Mitigation and Detection
The first order of business to protect against any sort of known vulnerability is to patch (if available). However, there are some other steps that can be taken to also help protect users:
- Only trusted image sources should be used as a source of images for a production environment. Blocking direct access to public repositories from production container hosts can help maintain a clean environment.
- Ensure that your APIs are not exposed publicly. Abuse of APIs to run rogue containers is a real and serious threat.
- Ensure containers are not being run as root (unless absolutely necessary).
- It has been reported that enabling SELinux on RedHat distributions of Linux or AppArmor on Ubuntu may help prevent against possible attacks.
- And it should be noted again, PATCH as soon as possible.
Trend Micro Deep Security Protection
Trend Micro Deep Security customers also have another line of defense against potential exploits using one or more of the controls outlined below.
Setting up Trend Micro Deep Security Application Control helps administrators to continuously monitor for software changes on protected servers and is intended for use on stable servers that do not undergo frequent software changes (like workstations).
In a situation where runC is compromised, Application Control's whitelist can help raise a critical flag in the case of a potential attack due to the modified runC binary not being recognized. This flag may appear as an entry in the Deep Security SYSTEM EVENT section (sample below):
For this particular exploit, the event information above would be a flag to investigate further and take additoinal actions such as initiating an on-demand Deep Security Integrity Monitoring scan.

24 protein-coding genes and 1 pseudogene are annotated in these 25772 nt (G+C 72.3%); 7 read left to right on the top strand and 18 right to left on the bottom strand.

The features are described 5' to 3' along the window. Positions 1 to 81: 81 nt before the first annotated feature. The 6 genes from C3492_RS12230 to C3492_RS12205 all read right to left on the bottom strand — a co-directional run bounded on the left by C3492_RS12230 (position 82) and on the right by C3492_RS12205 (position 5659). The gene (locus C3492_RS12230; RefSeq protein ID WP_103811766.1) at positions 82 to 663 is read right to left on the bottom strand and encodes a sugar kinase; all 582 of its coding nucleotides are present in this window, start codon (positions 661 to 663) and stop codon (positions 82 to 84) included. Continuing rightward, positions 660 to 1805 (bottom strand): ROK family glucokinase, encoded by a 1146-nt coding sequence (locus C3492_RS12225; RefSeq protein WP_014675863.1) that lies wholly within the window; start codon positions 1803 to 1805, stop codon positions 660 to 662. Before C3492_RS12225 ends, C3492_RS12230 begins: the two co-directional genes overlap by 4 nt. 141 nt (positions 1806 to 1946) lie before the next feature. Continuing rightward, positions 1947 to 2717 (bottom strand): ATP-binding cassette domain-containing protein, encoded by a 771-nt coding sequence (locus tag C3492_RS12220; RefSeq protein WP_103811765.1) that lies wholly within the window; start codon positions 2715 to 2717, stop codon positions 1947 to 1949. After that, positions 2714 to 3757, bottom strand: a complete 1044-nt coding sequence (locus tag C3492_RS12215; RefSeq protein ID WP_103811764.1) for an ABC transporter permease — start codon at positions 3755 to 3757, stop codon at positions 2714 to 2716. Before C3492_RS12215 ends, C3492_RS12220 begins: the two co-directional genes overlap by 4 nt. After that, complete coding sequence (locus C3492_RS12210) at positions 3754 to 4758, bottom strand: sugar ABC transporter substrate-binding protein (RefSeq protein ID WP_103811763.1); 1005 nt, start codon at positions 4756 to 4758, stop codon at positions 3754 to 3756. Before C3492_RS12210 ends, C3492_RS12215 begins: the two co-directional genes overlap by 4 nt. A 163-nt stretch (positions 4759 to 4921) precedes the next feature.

Ensuring the integrity of the underlying operating system is paramount. To leverage this particular vulnerability, an attacker would most likely overwrite or somehow manipulate the existing runC binary. Environments that enable Trend Micro Deep Security's Integrity Monitoring protection allow administrators to keep a close eye on changes made to files and critical system areas that could indicate suspicious activity.
Due to the unqiue nature of this exploit, it is highly recommended that administrators utilize scheduled and/or on-demand Integrity Monitoring scans in addition to real-time scans (if enabled) for maximum protection.
The following Trend Micro Deep Security Integrity Monitoring rule detects changes to any binaries in the /usr/bin and /usr/sbin directories:
- Rule 1002770 - Unix - File Attributes Change In /usr/bin AND /usr/sbin Locations
This is significant, because these are common locations in which the runC binary resides in many containers. Note that this rule is deployed out-of-the-box and is already enabled without additional configuration required.
In case of an attack on Docker, a change detected by Integrity Monitoring could generate an alert similiar to the one below (key areas of the alert highlighted):
An additional Integrity Monitoring rule is also available that covers a wider range of Docker-specific artifacts across the system and not just limited to the runC binary. This rule takes a wholistic approach to monitoring the integrity of a Docker installation across the host - such as files, directories, installed software and application processes:
- Rule 1008271 - Application - Docker
An event for Docker could appear similar to the one below:
Technical Information and Links
More technical information on the vulnerability, as well as specific vendor advisories can be found on the following links.
Information and Blogs
- Trend Micro SimplySecurity Blog:
- Openwall Announcement:
- MITRE CVE:
- National Vulnerability Database (NVD):
- Linux Containers (LXC):
- Amazon Web Services (AWS):
- Google Cloud: